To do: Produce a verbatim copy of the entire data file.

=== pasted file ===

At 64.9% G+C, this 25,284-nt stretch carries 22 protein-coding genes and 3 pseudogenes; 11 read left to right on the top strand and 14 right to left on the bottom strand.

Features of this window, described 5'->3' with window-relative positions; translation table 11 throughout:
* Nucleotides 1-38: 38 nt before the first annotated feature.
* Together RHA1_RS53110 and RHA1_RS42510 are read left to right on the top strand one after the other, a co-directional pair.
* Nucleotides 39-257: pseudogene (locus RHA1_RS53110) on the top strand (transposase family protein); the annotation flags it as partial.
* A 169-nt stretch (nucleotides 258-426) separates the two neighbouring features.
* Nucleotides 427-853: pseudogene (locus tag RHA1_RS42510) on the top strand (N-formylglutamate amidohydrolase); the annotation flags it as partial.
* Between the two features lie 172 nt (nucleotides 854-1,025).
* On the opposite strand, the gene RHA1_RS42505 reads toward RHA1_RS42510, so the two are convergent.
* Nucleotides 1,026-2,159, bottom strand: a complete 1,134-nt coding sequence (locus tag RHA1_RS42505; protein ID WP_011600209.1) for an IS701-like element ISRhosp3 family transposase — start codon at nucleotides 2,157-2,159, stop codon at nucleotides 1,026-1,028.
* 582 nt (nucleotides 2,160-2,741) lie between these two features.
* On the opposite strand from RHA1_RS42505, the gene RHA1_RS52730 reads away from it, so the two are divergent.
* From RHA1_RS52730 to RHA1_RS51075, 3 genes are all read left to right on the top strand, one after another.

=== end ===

At 64.9% G+C, this 25,284-nt stretch carries 22 protein-coding genes and 3 pseudogenes; 11 read left to right on the top strand and 14 right to left on the bottom strand.

Features of this window, described 5'->3' with window-relative positions; translation table 11 throughout:
* Nucleotides 1-38: 38 nt before the first annotated feature.
* Together RHA1_RS53110 and RHA1_RS42510 are read left to right on the top strand one after the other, a co-directional pair.
* Nucleotides 39-257: pseudogene (locus RHA1_RS53110) on the top strand (transposase family protein); the annotation flags it as partial.
* A 169-nt stretch (nucleotides 258-426) separates the two neighbouring features.
* Nucleotides 427-853: pseudogene (locus tag RHA1_RS42510) on the top strand (N-formylglutamate amidohydrolase); the annotation flags it as partial.
* Between the two features lie 172 nt (nucleotides 854-1,025).
* On the opposite strand, the gene RHA1_RS42505 reads toward RHA1_RS42510, so the two are convergent.
* Nucleotides 1,026-2,159, bottom strand: a complete 1,134-nt coding sequence (locus tag RHA1_RS42505; protein ID WP_011600209.1) for an IS701-like element ISRhosp3 family transposase — start codon at nucleotides 2,157-2,159, stop codon at nucleotides 1,026-1,028.
* 582 nt (nucleotides 2,160-2,741) lie between these two features.
* On the opposite strand from RHA1_RS42505, the gene RHA1_RS52730 reads away from it, so the two are divergent.
* From RHA1_RS52730 to RHA1_RS51075, 3 genes are all read left to right on the top strand, one after another.